2. Wit JM, De Luca F. Atypical defects resulting in Growth Hormone Insensitivity: a clinical perspective. Growth Horm IGF Res. 2016 Jun;28:57-61.
    3. Shoar Z, Goldenthal M, De Luca F, Suarez E. Association between mitochondrial DNA content, mitochondrial function, and childhood obesity and insulin resistance. Endocr Res. 2016 Feb;41(1):49-56.
    4. Baron J, Savendahl L, De Luca F, Dauber A, Phillip M, Wit JM, Nilsson O. Short and tall stature: a new paradigm emerges. Nat Rev Endocrinol. 2015 Dec;11(12):735-46. doi: 10.1038/nrendo.2015.165. Epub 2015 Oct 6.
    5. Grunwald T, De Luca F. Role of Fibroblast Growth Factor 21 (FGF21) in the regulation of statural growth. Current Pediatric Reviews, Curr Pediatr Rev. 2015;11(2):98-105.
    6. Wu S, Yang W, De Luca F. Insulin-like Growth Factor independent effects of Growth Hormone on Growth Plate Chondrogenesis and Longitudinal Bone Growth. Endocrinology, 2015 Jul;156(7):2541-51.
    7. Mericq V, De Luca F, Hernandez MI, Pena V, Rossel K, Cavada G, Avial A, Iniguez G. Fibroblast Growth Factor 21 is inversely associated with growth in infancy. Hormone Research in Pediatrics 2014; 82: 324-331.
    8. Dunne C, De Luca F. Long-term Follow-up of a Child with autoimmune thyroiditis and recurrent hyperthyroidism in the absence of TSH Receptor antibodies. Case Reports in Endocrinology 2014;2014:749576. doi: 10.1155/2014/749576.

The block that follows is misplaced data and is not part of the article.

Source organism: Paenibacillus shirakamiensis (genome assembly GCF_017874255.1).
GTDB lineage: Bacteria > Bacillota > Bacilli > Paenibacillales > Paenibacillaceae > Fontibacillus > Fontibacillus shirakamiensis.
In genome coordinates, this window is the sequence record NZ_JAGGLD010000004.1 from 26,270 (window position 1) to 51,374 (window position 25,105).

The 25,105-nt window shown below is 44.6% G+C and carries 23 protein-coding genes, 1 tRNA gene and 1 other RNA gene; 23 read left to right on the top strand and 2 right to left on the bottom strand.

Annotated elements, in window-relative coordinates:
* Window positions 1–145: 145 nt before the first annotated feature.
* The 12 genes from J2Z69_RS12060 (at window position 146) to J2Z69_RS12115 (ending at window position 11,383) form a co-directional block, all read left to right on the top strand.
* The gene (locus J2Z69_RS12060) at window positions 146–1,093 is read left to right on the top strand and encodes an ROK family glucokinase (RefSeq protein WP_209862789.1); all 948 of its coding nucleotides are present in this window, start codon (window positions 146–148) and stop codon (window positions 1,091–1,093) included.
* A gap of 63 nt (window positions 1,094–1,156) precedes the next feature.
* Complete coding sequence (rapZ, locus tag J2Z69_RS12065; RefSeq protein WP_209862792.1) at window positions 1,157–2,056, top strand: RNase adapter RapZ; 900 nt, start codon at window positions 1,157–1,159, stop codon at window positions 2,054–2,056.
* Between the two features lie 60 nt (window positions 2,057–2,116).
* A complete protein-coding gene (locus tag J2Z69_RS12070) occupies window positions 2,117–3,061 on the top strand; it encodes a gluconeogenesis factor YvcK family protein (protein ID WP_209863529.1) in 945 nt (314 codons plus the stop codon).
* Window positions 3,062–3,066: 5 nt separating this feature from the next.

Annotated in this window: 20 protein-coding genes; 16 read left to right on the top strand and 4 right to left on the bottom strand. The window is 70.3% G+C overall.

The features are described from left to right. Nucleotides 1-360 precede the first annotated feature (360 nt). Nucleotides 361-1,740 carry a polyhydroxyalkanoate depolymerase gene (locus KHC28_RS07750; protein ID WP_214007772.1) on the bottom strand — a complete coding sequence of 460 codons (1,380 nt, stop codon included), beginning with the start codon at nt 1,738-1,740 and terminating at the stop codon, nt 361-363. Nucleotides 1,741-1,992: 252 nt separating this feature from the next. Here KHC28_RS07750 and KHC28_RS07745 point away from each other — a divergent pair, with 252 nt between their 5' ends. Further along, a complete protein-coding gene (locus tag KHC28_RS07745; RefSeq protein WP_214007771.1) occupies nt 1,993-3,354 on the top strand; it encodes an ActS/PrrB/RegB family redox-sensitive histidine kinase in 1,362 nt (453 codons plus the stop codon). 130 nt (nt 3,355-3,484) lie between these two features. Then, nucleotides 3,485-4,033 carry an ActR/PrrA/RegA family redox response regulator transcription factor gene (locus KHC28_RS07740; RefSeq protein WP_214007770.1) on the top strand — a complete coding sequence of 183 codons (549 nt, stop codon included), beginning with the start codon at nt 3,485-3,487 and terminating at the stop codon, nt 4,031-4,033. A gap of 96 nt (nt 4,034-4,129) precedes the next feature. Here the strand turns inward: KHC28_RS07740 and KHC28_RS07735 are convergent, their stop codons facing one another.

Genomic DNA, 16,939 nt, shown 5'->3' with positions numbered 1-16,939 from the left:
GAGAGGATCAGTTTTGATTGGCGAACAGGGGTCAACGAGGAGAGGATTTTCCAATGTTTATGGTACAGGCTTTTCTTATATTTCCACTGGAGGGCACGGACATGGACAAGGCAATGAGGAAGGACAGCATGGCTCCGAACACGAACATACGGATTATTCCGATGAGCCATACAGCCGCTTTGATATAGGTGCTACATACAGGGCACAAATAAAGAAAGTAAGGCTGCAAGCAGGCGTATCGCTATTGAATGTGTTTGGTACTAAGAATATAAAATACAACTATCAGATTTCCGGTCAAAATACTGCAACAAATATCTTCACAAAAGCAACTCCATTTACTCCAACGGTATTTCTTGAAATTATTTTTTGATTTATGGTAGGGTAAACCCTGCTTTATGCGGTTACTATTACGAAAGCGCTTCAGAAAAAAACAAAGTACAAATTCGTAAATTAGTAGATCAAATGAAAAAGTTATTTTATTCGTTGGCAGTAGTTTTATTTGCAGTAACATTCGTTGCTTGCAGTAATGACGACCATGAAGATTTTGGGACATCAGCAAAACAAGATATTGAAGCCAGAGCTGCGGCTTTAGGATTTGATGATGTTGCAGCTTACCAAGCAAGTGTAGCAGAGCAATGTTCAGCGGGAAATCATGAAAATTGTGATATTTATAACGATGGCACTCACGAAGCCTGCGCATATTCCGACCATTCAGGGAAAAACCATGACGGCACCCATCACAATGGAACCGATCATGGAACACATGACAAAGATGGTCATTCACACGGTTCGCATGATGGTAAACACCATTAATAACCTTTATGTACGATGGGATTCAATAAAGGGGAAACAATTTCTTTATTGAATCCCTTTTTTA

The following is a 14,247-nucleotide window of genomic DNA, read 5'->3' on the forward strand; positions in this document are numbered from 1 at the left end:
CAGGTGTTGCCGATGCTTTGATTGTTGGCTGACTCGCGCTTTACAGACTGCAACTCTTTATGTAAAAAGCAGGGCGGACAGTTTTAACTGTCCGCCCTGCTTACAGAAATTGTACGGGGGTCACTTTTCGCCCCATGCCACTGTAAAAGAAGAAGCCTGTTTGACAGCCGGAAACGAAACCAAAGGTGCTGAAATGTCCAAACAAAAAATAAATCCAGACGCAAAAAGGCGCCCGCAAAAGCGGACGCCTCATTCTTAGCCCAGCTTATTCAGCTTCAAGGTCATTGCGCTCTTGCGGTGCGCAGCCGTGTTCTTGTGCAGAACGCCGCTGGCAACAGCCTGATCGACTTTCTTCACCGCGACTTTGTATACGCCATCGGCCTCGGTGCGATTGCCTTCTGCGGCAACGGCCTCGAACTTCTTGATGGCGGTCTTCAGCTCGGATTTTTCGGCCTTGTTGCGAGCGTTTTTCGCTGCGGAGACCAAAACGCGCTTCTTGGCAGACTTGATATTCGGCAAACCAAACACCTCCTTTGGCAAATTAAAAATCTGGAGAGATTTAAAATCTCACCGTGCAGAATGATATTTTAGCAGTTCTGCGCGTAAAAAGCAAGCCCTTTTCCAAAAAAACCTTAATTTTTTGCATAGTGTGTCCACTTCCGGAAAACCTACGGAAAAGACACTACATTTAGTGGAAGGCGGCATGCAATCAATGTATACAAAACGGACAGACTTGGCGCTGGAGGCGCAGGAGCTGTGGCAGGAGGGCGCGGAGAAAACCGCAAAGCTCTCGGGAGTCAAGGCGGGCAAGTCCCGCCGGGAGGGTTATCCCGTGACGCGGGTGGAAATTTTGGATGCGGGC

9. Angelis D, Kubicky RA, Zubrow AB. Methimazole associated neutropenia in a preterm neonate treated for hyperthyroidism. Case Rep Endocrinol. 2015;2015:680191.
    10. Shoar  Z,  Ganguly T, Anderson CE, De Luca F, Suarez E. Absence of Wnt4 gene mutation in a patient with MURCS association. J Pediatr Endocrinol Metabol., 2014 May 1;27(5-6):555-9
    11. Wu S, Grunwald T, Kharitonenkov A, Dam J, Jockers R, De Luca F. Increased Expression of Fibroblast Growth Factor 21 (FGF21) during Chronic Undernutrition Causes Growth Hormone Insensitivity in Chondrocytes by Inducing Leptin Receptor Overlapping Transcript (LEPROT) and Leptin Receptor Overlapping Transcript-like 1 (LEPROTL1) Expression. J Biol Chem. 2013 Sep 20;288(38):27375-83.